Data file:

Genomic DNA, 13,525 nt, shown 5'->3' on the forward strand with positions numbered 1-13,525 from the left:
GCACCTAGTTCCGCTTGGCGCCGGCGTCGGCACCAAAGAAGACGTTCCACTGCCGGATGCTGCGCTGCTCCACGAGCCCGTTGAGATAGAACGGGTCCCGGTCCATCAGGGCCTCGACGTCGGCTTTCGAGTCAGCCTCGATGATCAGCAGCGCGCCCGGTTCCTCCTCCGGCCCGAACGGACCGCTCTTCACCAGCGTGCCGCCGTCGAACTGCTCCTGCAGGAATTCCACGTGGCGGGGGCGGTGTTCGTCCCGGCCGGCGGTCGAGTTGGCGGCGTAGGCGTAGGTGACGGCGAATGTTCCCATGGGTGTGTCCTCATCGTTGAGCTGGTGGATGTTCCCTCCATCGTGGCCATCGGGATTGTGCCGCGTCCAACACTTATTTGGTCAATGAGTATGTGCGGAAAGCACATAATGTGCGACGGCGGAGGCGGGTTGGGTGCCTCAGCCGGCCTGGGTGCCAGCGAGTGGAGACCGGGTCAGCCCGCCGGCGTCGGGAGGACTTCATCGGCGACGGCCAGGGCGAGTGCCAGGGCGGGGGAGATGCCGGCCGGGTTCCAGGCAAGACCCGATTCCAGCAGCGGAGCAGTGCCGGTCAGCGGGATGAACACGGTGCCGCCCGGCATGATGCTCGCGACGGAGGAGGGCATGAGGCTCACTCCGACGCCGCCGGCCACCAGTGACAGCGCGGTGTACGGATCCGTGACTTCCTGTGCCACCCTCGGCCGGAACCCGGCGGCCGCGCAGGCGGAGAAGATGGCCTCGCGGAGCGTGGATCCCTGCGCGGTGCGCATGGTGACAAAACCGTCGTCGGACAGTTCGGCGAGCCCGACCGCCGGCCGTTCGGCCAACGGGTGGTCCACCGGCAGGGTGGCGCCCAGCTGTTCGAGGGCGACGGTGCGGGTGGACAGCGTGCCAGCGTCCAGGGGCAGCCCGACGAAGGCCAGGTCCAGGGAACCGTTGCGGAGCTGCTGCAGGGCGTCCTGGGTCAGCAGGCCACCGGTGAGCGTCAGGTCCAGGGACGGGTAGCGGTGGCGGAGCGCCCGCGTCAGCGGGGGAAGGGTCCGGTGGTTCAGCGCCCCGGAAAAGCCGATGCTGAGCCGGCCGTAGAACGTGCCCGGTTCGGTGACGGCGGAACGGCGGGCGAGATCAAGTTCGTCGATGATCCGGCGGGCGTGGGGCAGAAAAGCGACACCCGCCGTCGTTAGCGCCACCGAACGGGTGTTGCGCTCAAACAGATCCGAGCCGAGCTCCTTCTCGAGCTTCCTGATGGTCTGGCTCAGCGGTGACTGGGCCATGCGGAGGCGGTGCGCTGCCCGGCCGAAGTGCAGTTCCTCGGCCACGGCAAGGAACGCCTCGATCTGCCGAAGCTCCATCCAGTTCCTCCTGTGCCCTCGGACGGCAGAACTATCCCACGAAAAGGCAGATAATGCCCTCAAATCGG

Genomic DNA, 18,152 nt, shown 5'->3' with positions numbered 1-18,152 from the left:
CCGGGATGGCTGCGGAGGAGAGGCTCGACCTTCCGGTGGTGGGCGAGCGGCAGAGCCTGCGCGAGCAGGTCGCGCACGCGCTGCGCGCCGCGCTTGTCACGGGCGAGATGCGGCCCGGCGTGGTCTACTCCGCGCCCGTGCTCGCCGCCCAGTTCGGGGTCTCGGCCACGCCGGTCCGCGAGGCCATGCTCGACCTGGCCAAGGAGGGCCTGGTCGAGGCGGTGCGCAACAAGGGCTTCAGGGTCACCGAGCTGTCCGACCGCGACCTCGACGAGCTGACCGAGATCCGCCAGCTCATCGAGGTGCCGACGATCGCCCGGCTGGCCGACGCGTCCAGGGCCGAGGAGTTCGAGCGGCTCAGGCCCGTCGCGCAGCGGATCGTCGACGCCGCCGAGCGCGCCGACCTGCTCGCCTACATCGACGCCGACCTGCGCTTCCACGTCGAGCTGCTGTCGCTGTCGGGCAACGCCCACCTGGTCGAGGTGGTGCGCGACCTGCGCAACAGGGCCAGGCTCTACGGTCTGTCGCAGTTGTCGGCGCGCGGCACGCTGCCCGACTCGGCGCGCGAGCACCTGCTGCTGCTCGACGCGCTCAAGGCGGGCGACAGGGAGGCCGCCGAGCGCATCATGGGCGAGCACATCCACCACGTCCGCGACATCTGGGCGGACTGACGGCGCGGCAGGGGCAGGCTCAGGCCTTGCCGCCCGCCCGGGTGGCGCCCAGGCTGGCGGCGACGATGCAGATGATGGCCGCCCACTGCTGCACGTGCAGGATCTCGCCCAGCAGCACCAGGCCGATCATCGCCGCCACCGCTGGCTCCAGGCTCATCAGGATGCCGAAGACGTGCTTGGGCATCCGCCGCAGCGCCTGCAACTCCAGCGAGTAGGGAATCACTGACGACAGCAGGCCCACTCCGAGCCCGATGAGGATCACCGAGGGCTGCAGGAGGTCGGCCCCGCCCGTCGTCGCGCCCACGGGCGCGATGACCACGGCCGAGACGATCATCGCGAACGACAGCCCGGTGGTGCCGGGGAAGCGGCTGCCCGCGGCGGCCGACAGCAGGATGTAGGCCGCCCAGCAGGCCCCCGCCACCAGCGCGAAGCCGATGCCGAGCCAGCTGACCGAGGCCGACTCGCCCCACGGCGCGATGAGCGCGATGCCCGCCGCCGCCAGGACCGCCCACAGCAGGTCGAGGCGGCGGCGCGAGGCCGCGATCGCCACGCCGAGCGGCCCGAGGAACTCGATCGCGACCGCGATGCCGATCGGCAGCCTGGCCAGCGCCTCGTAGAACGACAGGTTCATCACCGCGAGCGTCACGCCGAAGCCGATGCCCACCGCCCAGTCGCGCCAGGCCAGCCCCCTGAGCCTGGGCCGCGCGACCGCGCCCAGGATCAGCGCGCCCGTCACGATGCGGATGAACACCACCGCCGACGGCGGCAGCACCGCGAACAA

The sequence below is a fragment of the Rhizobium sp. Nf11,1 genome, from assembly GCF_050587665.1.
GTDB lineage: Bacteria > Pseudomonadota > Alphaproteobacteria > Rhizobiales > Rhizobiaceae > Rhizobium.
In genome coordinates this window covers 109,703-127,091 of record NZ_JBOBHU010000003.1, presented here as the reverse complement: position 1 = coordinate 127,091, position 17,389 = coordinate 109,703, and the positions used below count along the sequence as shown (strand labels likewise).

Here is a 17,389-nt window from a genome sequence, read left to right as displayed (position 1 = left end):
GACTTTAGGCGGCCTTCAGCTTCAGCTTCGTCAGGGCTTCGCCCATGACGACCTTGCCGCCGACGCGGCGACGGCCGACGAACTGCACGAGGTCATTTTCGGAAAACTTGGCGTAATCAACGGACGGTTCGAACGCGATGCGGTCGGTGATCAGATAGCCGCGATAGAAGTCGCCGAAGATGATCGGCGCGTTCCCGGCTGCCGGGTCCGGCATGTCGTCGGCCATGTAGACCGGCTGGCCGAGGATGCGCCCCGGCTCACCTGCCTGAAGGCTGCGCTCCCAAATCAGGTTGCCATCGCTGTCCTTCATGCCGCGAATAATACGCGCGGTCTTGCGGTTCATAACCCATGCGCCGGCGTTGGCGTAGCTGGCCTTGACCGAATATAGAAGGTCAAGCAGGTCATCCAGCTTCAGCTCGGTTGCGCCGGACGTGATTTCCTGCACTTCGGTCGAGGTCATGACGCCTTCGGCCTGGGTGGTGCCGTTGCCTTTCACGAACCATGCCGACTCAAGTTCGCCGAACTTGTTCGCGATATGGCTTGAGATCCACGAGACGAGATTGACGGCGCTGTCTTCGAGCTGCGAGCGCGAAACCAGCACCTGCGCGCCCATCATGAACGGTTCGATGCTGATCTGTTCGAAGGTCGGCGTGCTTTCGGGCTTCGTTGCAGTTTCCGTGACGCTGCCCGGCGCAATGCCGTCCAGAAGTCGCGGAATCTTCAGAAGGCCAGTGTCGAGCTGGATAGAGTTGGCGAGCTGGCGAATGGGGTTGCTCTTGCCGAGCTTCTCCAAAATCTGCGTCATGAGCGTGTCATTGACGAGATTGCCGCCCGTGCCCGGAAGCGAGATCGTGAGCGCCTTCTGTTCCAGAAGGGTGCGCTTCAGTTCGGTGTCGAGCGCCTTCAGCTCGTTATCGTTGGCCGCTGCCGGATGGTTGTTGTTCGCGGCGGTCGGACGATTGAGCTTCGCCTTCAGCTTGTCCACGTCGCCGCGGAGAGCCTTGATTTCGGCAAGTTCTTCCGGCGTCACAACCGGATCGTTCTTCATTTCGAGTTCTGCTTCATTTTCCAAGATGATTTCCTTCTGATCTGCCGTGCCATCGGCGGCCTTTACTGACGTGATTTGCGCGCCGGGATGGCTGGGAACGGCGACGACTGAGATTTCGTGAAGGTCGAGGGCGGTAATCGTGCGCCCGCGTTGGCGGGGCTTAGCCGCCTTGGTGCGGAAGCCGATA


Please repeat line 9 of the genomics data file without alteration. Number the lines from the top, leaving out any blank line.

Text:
GACTTTAGGCGGCCTTCAGCTTCAGCTTCGTCAGGGCTTCGCCCATGACGACCTTGCCGCCGACGCGGCGACGGCCGACGAACTGCACGAGGTCATTTTCGGAAAACTTGGCGTAATCAACGGACGGTTCGAACGCGATGCGGTCGGTGATCAGATAGCCGCGATAGAAGTCGCCGAAGATGATCGGCGCGTTCCCGGCTGCCGGGTCCGGCATGTCGTCGGCCATGTAGACCGGCTGGCCGAGGATGCGCCCCGGCTCACCTGCCTGAAGGCTGCGCTCCCAAATCAGGTTGCCATCGCTGTCCTTCATGCCGCGAATAATACGCGCGGTCTTGCGGTTCATAACCCATGCGCCGGCGTTGGCGTAGCTGGCCTTGACCGAATATAGAAGGTCAAGCAGGTCATCCAGCTTCAGCTCGGTTGCGCCGGACGTGATTTCCTGCACTTCGGTCGAGGTCATGACGCCTTCGGCCTGGGTGGTGCCGTTGCCTTTCACGAACCATGCCGACTCAAGTTCGCCGAACTTGTTCGCGATATGGCTTGAGATCCACGAGACGAGATTGACGGCGCTGTCTTCGAGCTGCGAGCGCGAAACCAGCACCTGCGCGCCCATCATGAACGGTTCGATGCTGATCTGTTCGAAGGTCGGCGTGCTTTCGGGCTTCGTTGCAGTTTCCGTGACGCTGCCCGGCGCAATGCCGTCCAGAAGTCGCGGAATCTTCAGAAGGCCAGTGTCGAGCTGGATAGAGTTGGCGAGCTGGCGAATGGGGTTGCTCTTGCCGAGCTTCTCCAAAATCTGCGTCATGAGCGTGTCATTGACGAGATTGCCGCCCGTGCCCGGAAGCGAGATCGTGAGCGCCTTCTGTTCCAGAAGGGTGCGCTTCAGTTCGGTGTCGAGCGCCTTCAGCTCGTTATCGTTGGCCGCTGCCGGATGGTTGTTGTTCGCGGCGGTCGGACGATTGAGCTTCGCCTTCAGCTTGTCCACGTCGCCGCGGAGAGCCTTGATTTCGGCAAGTTCTTCCGGCGTCACAACCGGATCGTTCTTCATTTCGAGTTCTGCTTCATTTTCCAAGATGATTTCCTTCTGATCTGCCGTGCCATCGGCGGCCTTTACTGACGTGATTTGCGCGCCGGGATGGCTGGGAACGGCGACGACTGAGATTTCGTGAAGGTCGAGGGCGGTAATCGTGCGCCCGCGTTGGCGGGGCTTAGCCGCCTTGGTGCGGAAGCCGATA